The Walt Disney Co. has won approval to begin selling time shares in a 15-story tower the
company is erecting next to its famed Contemporary Resort, a $110
million addition that Disney has named "The Kingdom Tower."
Disney has for months refused to divulge its plans for the
hard-to-miss, half-built tower that is rising just outside the gates of
the Magic Kingdom -- despite rampant speculation among Disney fans that
it is destined for time shares.
A spokeswoman for the company's time-share division, Disney Vacation Club, would not discuss the project in detail again Monday.
But in new filings with the Florida Department of Business and
Professional Regulation, Disney formally states that the Disney
Vacation Club will "add a ninth component site to be known as Kingdom
Tower at Disney's Contemporary Resort."
Disney says in the documents that it will sell the time shares in
phases, beginning with an initial 75 units. The Kingdom Tower, which
will connect to the existing Contemporary via a fifth-floor pedestrian
bridge, will ultimately contain 281 units, according to the filings.
A spokesman for the Department of Business and Professional Regulation,
which awarded a time-share license to the Kingdom Tower project earlier
this month, said Disney has now been cleared to start selling units at
"They can begin," department spokesman Sam Farkas said.
Disney appears in no rush. The company says in the documents it doesn't
expect to finish the Kingdom Tower until the fall of 2009.
Analysts say the company can afford to be patient. The Kingdom Tower,
they say, is likely to prove a huge seller, given that it will be the
closest time shares Disney has built to the Magic Kingdom -- the
busiest theme park in the world -- and the first built directly
alongside Disney's monorail.
"I'd have to imagine that's going to be an extremely popular product," said Jeremy Glaser, a lodging-industry analyst with Morningstar.
Some analysts think Disney is withholding a formal Contemporary
announcement because it does not want to undermine time-share sales at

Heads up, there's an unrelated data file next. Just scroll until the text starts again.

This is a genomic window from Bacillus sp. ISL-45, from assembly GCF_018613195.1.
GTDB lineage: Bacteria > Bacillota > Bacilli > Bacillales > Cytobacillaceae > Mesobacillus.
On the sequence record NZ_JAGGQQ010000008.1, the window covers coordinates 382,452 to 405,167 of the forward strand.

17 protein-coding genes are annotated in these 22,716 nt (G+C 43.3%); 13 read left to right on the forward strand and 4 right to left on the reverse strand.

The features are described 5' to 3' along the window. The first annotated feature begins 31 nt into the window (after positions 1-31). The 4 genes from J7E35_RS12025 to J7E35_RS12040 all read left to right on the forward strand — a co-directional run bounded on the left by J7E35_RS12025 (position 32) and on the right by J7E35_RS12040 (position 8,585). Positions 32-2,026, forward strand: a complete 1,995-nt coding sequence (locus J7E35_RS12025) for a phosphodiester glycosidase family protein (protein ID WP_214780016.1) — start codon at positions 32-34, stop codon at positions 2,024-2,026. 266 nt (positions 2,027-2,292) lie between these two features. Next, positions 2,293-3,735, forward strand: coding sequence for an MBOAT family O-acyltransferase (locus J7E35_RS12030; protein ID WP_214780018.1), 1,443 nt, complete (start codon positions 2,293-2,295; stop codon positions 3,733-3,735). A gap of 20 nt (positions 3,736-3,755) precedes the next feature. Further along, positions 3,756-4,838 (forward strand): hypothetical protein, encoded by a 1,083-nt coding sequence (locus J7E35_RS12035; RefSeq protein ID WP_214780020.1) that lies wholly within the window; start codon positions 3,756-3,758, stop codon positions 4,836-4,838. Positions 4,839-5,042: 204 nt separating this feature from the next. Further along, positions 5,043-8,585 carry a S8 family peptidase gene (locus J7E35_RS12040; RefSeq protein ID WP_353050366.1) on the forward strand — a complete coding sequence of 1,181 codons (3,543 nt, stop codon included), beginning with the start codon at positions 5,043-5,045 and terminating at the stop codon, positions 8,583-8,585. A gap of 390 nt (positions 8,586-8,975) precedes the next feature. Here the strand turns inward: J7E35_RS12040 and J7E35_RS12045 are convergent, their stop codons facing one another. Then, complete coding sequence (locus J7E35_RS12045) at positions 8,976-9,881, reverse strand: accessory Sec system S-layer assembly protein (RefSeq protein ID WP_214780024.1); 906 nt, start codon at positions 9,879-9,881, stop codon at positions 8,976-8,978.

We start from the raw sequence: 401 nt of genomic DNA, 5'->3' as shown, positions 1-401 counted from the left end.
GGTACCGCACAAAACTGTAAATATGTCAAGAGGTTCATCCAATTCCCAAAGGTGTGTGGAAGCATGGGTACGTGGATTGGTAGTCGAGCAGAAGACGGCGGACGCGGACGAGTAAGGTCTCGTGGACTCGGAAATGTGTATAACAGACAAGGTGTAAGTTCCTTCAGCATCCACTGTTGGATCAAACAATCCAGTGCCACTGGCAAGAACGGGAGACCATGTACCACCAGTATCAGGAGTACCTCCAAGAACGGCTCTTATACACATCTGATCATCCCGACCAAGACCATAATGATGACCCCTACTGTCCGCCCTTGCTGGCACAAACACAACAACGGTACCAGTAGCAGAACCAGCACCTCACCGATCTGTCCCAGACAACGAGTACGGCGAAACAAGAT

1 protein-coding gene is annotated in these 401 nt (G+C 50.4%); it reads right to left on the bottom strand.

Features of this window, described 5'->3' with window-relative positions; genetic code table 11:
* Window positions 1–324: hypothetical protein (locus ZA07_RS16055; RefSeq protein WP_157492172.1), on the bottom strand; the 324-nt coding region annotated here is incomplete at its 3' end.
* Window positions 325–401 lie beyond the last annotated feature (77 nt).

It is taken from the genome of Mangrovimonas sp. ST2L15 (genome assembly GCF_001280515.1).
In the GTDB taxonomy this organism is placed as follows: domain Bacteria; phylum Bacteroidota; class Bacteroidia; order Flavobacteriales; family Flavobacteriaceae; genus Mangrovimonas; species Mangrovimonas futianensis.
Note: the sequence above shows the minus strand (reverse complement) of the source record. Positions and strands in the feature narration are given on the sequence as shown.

Disney's Animal Kingdom Villas or Disney's Saratoga Springs Resort
& Spa, both of which are still selling units. The company's four
other time-share resorts at Walt Disney World -- as well as one each in Vero Beach and Hilton Head, S.C. -- are sold out.
Glaser, however, said Disney's silence "could just be some trademark Disney secrecy."
Disney's filings with the state also offer more detail about the Kingdom Tower's amenities.
A new swimming pool, for instance, will be large enough for 180 people;
go as deep as 4 feet, 11 inches; and feature two hot tubs and a
104-foot-long water slide. There will be two tennis courts, two
shuffleboard courts and two boccie ball courts. A barbecue pavilion
will have about 490 square feet of covered area and a pair of picnic
Glaser predicted that Disney will choose to market the Contemporary
time shares "as more of an upscale product." An early point-chart
submitted by Disney to the state -- Disney Vacation Club owners buy
points from the company, which they then redeem for rooms, though they
must buy through a "home resort" -- shows guests will have to spend
more points to rent one- and two-bedroom units at the Kingdom Tower
than any of Disney's other existing time shares.
In a further step toward cementing the new tower's status as a
time-share resort, Disney has created a new condominium association
that would manage the resort once units are sold off to individual
owners. State records show that the "Kingdom Tower at Disney's
Contemporary Resort Condominium Association" was formally incorporated
The Kingdom Tower continues a wave of construction for Disney's
fast-growing Vacation Club. The company is in the midst of building its
first time shares at Disneyland in Anaheim, Calif., and has announced
plans to build an 800-room resort in Hawaii in which at least half of
the units will be time shares.
Disney also recently obtained approval to rebuild its little-known
Treehouse Villas, a 60-unit community in a heavily forested area of
The move has prompted speculation that those units, too, could be converted to time shares.
The widespread building boom comes even as the U.S. economy teeters on the brink of a possible recession.
But Tammie Kaufman, a professor at the University of Central Florida who teaches courses on time shares, said time shares could remain
popular even during an economic slump because consumers will want to
stretch their vacation money further.
"People are looking for a bargain," Kaufman said.